I always loved how horses tend to mirror the neuroses of their owners.  I've stated many times before that I am a nervous person.  By nature, I worry about everything.  I am hypersensitive.  I rarely relax.

Despite this, my horses are pretty calm and cool.  And I owe it all to following a strict set of cause-and-effect rules.  They know what's expected of them, so they can relax.  

If something is disturbing them, I let them look.  Their feet can't move, but they can look.  If something is disturbing them, I don't make a big deal out of it.  I don't like, take them over there and walk them around said disturbing thing for half an hour, examining it from all angles so that they "understand" it won't hurt them.

My horses understand it won't hurt them because I'm not making a big deal out of it. 

I don't really see the point to that kind of "desensitization" or whatever people call it.

Oh good, they learned if they flip over something they'll get to spend the next half hour delicately sniffing it and sneaking blades of grass.

That's not really the kind of training I'm looking for.

I have been known to say, "Chill out" and "Be cool" regularly to my horses.

I do expect them to use their brains.

I do expect them to reasonably evaluate the situation and evaluate my response to the situation and come to their own conclusions.

Ready to rock.

Ride #2 on Tiny was in the corral.  We were just doing a bit of walking, halting, and backing up, with some changes of direction thrown in there.

I was just chilling on her back, staying neutral when I felt her tense up.  Her head flew up, her ears pricked straight ahead and she locked on something far down the driveway.

I had a brief moment of "Uh oh" followed closely by, "Well, let's see what she does."

A large orange cat popped out from behind some railroad ties and headed our direction.

Large orange cat turned out to be a lovely fox.

Tiny watched with interest as it crossed the driveway fifty feet away and went trotting up the hill.

We went back to our regularly scheduled programming.

As always, take all this with a grain of salt and work it out for yourself.  I know enough to know I don't know much.

I know I can't wait to ride on of these slides!

Where we stand

Slow day up here--several blog entries in a day!  I need to get back on the wagon, here.  I'm hoping connecting with you horseblog folk will give me some motivation to get going again.

Current state of affairs:

Chevelle: My baby is now a strapping almost 10-year-old--how the heck did that happen?  She hasn't been ridden more than two dozen times in the last 3 years.  We moved back from Wyo...she was still having hoof issues after some previous bad farrier work (I was still transitioning her to barefoot), then we moved barns to a place that wasn't well set up for riding at all (tiny arena, whole barn was on 2 acres, crazy crazy BO, NEVER AGAIN), and Chev HATED it.  She lost a ton of weight, I freaked out, and moved them again into full care at a wonderful barn.  She picked up the weight, was happy and looked awesome, but again, there was only a tiny indoor arena to ride in...and it just didn't happen.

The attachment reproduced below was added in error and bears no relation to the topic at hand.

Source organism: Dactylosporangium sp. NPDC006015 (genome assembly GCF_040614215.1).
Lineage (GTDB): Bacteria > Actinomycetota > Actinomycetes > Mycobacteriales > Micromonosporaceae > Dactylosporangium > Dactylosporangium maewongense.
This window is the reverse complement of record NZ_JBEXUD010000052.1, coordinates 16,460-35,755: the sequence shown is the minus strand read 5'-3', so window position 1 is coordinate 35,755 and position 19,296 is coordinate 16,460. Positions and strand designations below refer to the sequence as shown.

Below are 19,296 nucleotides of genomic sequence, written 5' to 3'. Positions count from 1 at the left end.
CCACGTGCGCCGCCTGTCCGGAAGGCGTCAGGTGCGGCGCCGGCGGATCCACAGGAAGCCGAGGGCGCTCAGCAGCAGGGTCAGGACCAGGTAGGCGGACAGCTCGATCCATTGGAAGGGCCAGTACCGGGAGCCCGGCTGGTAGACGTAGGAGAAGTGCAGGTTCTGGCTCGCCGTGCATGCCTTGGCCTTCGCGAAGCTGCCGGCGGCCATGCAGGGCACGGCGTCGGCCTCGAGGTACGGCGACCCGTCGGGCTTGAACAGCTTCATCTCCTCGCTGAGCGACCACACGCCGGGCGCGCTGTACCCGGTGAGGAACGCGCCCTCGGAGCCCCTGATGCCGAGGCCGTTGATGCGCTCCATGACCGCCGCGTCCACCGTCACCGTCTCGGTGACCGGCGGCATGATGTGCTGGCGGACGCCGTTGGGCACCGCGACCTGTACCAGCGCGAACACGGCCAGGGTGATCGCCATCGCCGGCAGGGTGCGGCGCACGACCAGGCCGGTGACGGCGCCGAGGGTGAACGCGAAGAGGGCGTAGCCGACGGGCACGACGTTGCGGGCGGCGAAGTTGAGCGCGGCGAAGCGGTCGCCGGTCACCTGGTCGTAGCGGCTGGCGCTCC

Fast forward to 8 months ago...We moved again, this time up to the lovely Columbia Gorge!  And for the first time ever, I have the girls on the property--5 acres, a old two stall barn with paddocks, and an acre and a half pasture.  It's been awesome having them home...but AGAIN, the riding isn't really happening.

She also had a disastrous two trims with a "barefoot trimmer" who nearly crippled her right after we moved up here, 6 weeks apart.  That's another story for another time...but I took over their hoof care 4 months ago.  So far...mostly good.  There was a lot of damage to undo.  But I think she'll be good to ride this summer.

Tiny: My little blonde punkin, how the time has FLOWN!  The itty bitty practically unhandled 18-month-old is now a sweet, anyone-can-handle 4-year-old.  She loves people, she loves grooming, and is just a pleasure to be around.  She's the opposite of Chev in so many ways (Chev the cat vs Teeny the golden retriever).  She's one of those "born broke" horses who just wants to please you.

She was late to develop physically, and only has about 4 rides on her at this point.  I have done all of her handling and riding up until now.  I last got on her in October for a ride around the yard.  She is fast to pick up on things and has good information retention.  She's got power steering built in--I really didn't need to teach that.  She stops, she backs, she goes, she turns.  She'll be "seriously" started this summer, and I'm really, really looking forward to it.